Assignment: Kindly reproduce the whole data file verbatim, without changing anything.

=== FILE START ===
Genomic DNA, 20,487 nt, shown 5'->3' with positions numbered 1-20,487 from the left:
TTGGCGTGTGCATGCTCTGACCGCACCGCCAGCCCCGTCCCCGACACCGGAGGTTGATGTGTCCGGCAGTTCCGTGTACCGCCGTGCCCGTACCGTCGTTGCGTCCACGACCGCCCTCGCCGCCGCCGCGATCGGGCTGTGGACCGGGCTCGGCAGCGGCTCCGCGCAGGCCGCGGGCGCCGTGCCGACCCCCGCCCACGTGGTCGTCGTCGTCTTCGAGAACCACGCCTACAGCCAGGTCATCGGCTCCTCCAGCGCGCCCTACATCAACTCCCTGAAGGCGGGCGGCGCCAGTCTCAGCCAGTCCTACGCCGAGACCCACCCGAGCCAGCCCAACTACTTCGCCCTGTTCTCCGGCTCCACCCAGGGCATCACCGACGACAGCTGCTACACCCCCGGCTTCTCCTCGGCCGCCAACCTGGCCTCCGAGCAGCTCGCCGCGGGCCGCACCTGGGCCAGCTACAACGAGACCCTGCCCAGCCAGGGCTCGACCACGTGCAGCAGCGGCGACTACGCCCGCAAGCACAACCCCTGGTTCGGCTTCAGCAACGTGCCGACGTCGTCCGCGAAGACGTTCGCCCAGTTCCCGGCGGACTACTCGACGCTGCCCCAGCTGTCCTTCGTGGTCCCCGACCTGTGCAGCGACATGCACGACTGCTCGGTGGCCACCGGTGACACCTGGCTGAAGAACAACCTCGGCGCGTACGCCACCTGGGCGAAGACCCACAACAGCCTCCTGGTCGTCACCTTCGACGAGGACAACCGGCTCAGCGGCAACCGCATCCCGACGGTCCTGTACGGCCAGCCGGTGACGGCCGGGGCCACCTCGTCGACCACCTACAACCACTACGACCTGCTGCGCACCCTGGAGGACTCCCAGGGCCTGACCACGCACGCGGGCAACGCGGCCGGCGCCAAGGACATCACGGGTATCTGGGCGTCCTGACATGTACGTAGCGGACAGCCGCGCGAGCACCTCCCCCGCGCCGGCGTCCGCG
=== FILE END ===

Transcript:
Genomic DNA, 20,487 nt, shown 5'->3' with positions numbered 1-20,487 from the left:
TTGGCGTGTGCATGCTCTGACCGCACCGCCAGCCCCGTCCCCGACACCGGAGGTTGATGTGTCCGGCAGTTCCGTGTACCGCCGTGCCCGTACCGTCGTTGCGTCCACGACCGCCCTCGCCGCCGCCGCGATCGGGCTGTGGACCGGGCTCGGCAGCGGCTCCGCGCAGGCCGCGGGCGCCGTGCCGACCCCCGCCCACGTGGTCGTCGTCGTCTTCGAGAACCACGCCTACAGCCAGGTCATCGGCTCCTCCAGCGCGCCCTACATCAACTCCCTGAAGGCGGGCGGCGCCAGTCTCAGCCAGTCCTACGCCGAGACCCACCCGAGCCAGCCCAACTACTTCGCCCTGTTCTCCGGCTCCACCCAGGGCATCACCGACGACAGCTGCTACACCCCCGGCTTCTCCTCGGCCGCCAACCTGGCCTCCGAGCAGCTCGCCGCGGGCCGCACCTGGGCCAGCTACAACGAGACCCTGCCCAGCCAGGGCTCGACCACGTGCAGCAGCGGCGACTACGCCCGCAAGCACAACCCCTGGTTCGGCTTCAGCAACGTGCCGACGTCGTCCGCGAAGACGTTCGCCCAGTTCCCGGCGGACTACTCGACGCTGCCCCAGCTGTCCTTCGTGGTCCCCGACCTGTGCAGCGACATGCACGACTGCTCGGTGGCCACCGGTGACACCTGGCTGAAGAACAACCTCGGCGCGTACGCCACCTGGGCGAAGACCCACAACAGCCTCCTGGTCGTCACCTTCGACGAGGACAACCGGCTCAGCGGCAACCGCATCCCGACGGTCCTGTACGGCCAGCCGGTGACGGCCGGGGCCACCTCGTCGACCACCTACAACCACTACGACCTGCTGCGCACCCTGGAGGACTCCCAGGGCCTGACCACGCACGCGGGCAACGCGGCCGGCGCCAAGGACATCACGGGTATCTGGGCGTCCTGACATGTACGTAGCGGACAGCCGCGCGAGCACCTCCCCCGCGCCGGCGTCCGCG